A Humanist family in N.J. has filed a lawsuit to prevent its child's school from reciting the Pledge of Allegiance every morning. You've heard this story before: folks having been challenging the constitutionality of the Pledge for decades—even before the words "Under God" were added. So what is different this time?
According to the lawyer for the American Humanist Association, which is representing the family:
"The lawsuit is an equal protection suit seeking to declare unconstitutional the New Jersey state law requiring daily recitation of the Pledge of Allegiance to the flag in public schools,” David Niose, legal director of the American Humanist Association, told WCBS 880. “Children are taught that patriotism is defined a certain way. They’re taught to associate belief in God with patriot feelings. Certainly, with that being taught, the atheists look like an outsider. The atheist is stigmatized.”
Well, that's interesting. The plaintiff is pursuing its claim on the basis of the New Jersey Constitution, not the U.S. Constitution, which has traditionally been the basis for Pledge challenges. Turns out a similar lawsuit, challenging the Pledge as a violation of the Massachussetts Constitution, is awaiting a final decision from the Massachussetts Supreme Court.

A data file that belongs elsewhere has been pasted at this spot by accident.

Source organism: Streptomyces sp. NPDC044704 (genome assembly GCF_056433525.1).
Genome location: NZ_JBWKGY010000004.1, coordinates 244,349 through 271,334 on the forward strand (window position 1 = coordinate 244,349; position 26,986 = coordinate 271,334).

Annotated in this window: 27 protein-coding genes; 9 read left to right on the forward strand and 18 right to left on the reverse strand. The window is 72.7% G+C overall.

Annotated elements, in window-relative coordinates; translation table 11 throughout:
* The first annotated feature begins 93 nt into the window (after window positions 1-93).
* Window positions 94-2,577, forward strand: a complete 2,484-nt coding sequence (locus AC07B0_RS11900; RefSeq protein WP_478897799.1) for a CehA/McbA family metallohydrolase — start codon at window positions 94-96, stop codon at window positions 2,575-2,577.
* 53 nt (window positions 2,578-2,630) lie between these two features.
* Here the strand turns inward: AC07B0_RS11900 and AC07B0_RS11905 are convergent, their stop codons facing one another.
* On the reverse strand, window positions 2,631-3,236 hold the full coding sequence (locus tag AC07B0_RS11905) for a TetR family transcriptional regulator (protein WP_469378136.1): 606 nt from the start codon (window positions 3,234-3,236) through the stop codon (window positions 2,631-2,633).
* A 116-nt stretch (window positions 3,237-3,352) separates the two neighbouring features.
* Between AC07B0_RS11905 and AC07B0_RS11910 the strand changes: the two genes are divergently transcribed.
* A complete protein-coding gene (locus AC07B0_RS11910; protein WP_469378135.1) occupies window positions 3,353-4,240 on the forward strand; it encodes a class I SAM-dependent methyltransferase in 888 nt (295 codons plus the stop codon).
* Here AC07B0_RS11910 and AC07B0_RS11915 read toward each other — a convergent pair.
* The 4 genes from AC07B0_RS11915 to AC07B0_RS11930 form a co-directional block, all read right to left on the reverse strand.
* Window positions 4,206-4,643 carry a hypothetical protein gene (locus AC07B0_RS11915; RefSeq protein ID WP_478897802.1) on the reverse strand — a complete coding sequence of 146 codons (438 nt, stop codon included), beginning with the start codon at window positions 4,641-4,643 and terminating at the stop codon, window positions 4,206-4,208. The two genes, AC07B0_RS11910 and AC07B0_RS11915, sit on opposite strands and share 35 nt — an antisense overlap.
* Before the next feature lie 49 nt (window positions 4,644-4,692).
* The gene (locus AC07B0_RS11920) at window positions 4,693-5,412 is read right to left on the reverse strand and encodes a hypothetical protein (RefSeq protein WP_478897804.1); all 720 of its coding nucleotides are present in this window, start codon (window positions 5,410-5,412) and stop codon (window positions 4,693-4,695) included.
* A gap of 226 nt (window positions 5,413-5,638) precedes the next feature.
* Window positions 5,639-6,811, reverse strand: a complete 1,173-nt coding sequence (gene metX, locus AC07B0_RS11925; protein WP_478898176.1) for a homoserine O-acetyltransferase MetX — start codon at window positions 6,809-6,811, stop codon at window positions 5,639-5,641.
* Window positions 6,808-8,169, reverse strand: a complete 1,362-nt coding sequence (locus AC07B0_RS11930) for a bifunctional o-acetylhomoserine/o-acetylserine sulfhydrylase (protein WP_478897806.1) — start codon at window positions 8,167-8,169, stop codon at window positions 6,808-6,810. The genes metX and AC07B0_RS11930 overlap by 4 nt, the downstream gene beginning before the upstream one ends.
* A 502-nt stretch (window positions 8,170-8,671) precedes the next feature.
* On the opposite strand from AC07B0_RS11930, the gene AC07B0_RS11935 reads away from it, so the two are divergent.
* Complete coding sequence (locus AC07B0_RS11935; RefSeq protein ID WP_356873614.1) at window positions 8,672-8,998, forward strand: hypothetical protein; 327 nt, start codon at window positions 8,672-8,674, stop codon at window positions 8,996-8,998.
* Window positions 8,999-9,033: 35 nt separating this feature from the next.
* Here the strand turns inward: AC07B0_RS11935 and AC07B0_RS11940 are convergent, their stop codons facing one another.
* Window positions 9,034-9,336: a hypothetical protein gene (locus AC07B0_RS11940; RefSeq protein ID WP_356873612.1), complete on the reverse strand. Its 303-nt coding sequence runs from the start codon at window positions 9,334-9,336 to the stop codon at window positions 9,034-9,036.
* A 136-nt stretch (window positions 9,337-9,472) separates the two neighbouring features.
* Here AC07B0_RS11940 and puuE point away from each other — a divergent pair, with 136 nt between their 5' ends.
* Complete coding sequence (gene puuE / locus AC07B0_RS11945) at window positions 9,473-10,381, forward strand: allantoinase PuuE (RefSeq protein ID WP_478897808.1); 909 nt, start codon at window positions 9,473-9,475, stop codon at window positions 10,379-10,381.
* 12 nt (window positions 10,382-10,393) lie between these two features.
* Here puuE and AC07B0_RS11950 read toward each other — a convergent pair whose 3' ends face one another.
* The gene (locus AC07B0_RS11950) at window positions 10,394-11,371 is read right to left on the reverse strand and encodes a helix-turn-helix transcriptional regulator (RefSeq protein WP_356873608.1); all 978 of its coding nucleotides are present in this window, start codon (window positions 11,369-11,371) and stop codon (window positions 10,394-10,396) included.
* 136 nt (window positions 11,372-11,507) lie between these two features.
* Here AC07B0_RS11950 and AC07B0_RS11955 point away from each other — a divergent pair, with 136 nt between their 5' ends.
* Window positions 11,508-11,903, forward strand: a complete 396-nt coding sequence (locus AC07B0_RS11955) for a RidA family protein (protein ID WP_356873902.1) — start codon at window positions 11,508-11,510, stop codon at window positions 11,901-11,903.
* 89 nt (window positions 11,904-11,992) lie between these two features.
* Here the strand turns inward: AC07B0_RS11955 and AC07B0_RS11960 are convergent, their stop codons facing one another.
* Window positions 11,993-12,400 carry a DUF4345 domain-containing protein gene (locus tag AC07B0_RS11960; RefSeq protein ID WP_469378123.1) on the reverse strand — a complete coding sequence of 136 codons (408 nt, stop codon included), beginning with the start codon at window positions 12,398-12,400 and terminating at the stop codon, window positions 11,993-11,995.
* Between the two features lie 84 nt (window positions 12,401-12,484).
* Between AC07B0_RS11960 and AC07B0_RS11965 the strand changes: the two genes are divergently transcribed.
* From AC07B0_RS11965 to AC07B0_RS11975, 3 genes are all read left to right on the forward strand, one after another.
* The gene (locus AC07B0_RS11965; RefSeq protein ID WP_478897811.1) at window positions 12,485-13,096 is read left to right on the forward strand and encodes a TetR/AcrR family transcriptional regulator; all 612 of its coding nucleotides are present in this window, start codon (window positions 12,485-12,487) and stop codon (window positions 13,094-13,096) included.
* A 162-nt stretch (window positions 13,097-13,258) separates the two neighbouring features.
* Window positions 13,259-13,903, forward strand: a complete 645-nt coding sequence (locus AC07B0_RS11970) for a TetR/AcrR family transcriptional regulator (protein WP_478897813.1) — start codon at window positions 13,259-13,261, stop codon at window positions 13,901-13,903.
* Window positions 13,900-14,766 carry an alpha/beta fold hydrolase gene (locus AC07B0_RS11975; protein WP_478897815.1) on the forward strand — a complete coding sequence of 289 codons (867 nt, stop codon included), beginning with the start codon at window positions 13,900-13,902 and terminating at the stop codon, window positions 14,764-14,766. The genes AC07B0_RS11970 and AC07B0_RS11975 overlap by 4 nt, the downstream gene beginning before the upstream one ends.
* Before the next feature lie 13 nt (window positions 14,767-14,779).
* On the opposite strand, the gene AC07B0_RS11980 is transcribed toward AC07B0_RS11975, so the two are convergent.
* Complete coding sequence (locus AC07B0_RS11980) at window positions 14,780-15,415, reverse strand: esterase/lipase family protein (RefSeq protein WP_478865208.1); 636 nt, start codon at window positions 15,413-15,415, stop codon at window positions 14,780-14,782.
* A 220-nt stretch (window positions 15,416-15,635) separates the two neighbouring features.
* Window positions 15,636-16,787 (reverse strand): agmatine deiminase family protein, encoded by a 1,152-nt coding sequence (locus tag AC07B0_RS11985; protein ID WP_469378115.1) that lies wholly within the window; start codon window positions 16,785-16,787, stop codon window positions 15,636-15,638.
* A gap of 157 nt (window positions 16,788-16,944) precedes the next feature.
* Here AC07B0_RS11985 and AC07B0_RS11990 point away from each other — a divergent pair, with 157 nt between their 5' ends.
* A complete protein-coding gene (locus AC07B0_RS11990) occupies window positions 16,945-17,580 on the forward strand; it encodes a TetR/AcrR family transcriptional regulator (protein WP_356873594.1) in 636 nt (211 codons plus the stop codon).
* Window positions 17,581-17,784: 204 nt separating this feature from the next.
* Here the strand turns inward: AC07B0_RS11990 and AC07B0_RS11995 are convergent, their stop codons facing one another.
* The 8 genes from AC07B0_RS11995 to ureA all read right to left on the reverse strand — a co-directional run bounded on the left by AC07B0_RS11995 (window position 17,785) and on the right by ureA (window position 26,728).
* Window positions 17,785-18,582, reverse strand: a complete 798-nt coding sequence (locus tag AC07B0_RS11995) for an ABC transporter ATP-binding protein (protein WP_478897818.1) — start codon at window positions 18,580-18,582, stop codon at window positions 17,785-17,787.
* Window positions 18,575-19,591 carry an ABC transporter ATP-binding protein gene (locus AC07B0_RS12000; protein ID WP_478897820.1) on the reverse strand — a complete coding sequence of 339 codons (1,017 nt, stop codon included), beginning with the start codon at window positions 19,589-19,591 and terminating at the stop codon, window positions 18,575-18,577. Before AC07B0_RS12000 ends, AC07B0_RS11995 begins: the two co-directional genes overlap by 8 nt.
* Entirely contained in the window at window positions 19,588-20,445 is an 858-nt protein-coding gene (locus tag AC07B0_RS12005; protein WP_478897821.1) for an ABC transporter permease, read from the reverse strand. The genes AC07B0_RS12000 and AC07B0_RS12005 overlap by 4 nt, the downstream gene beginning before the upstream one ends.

Opponents to "Under God" in the Pledge have adopted this new strategy because past efforts to challenge the Pledge as violating the First Amendment's bans on endorsing religion and discriminating against nonreligion have failed. (Contrary to this RNS article claim that "previous cases held the pledge violates the U.S. Constitution’s ban on the establishment of religion.") In the past few years, the federal Courts of Appeal for both the First Circuit and the Ninth Circuit upheld the constitutionality of "Under God" in the pledge, in part because the Supreme Court previously has held that students cannot be required to recite it and cannot be punished for declining to do so.
In essence, then, the N.J. plaintiff is claiming that New Jersey's Constitution offers stronger protections than the U.S. Constitution. Same with the Massachussetts plaintiff. Will these challenges under state constitutions prove successful where U.S. constitutional challenges have not? That depends on the specific nature of the relevant N.J. and Massachussetts provisions. It's worth noting, though, that it's not unusual for states to offer protections that exceed the floor set by the U.S. Constitution.